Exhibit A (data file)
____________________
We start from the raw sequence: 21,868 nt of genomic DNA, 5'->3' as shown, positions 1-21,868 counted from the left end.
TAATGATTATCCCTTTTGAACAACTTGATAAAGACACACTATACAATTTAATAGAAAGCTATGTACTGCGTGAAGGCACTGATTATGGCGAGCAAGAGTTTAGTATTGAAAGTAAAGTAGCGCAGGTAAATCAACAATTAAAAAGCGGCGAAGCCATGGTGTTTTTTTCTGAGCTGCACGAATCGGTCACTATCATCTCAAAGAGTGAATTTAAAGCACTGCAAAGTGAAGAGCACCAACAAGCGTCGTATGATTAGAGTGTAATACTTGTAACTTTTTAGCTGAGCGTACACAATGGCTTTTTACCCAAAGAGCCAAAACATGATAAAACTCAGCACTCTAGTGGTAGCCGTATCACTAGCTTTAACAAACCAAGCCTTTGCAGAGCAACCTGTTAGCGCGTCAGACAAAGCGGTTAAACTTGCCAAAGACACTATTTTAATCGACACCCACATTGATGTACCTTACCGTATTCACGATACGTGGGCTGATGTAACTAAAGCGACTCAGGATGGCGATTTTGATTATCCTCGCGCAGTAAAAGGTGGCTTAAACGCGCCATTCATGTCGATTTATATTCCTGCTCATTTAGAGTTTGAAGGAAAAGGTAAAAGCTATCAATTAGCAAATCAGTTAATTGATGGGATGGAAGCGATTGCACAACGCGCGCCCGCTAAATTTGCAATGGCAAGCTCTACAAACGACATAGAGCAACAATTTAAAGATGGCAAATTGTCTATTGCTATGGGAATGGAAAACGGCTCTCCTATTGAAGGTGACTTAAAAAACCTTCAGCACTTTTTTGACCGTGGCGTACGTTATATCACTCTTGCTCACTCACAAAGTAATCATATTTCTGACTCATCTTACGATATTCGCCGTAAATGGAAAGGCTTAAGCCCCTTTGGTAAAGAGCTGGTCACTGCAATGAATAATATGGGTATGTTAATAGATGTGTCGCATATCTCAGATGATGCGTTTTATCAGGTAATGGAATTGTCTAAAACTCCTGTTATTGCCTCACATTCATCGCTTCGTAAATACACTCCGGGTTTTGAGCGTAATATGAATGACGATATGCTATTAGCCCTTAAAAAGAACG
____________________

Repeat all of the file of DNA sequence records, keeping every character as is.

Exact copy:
We start from the raw sequence: 21,868 nt of genomic DNA, 5'->3' as shown, positions 1-21,868 counted from the left end.
TAATGATTATCCCTTTTGAACAACTTGATAAAGACACACTATACAATTTAATAGAAAGCTATGTACTGCGTGAAGGCACTGATTATGGCGAGCAAGAGTTTAGTATTGAAAGTAAAGTAGCGCAGGTAAATCAACAATTAAAAAGCGGCGAAGCCATGGTGTTTTTTTCTGAGCTGCACGAATCGGTCACTATCATCTCAAAGAGTGAATTTAAAGCACTGCAAAGTGAAGAGCACCAACAAGCGTCGTATGATTAGAGTGTAATACTTGTAACTTTTTAGCTGAGCGTACACAATGGCTTTTTACCCAAAGAGCCAAAACATGATAAAACTCAGCACTCTAGTGGTAGCCGTATCACTAGCTTTAACAAACCAAGCCTTTGCAGAGCAACCTGTTAGCGCGTCAGACAAAGCGGTTAAACTTGCCAAAGACACTATTTTAATCGACACCCACATTGATGTACCTTACCGTATTCACGATACGTGGGCTGATGTAACTAAAGCGACTCAGGATGGCGATTTTGATTATCCTCGCGCAGTAAAAGGTGGCTTAAACGCGCCATTCATGTCGATTTATATTCCTGCTCATTTAGAGTTTGAAGGAAAAGGTAAAAGCTATCAATTAGCAAATCAGTTAATTGATGGGATGGAAGCGATTGCACAACGCGCGCCCGCTAAATTTGCAATGGCAAGCTCTACAAACGACATAGAGCAACAATTTAAAGATGGCAAATTGTCTATTGCTATGGGAATGGAAAACGGCTCTCCTATTGAAGGTGACTTAAAAAACCTTCAGCACTTTTTTGACCGTGGCGTACGTTATATCACTCTTGCTCACTCACAAAGTAATCATATTTCTGACTCATCTTACGATATTCGCCGTAAATGGAAAGGCTTAAGCCCCTTTGGTAAAGAGCTGGTCACTGCAATGAATAATATGGGTATGTTAATAGATGTGTCGCATATCTCAGATGATGCGTTTTATCAGGTAATGGAATTGTCTAAAACTCCTGTTATTGCCTCACATTCATCGCTTCGTAAATACACTCCGGGTTTTGAGCGTAATATGAATGACGATATGCTATTAGCCCTTAAAAAGAACG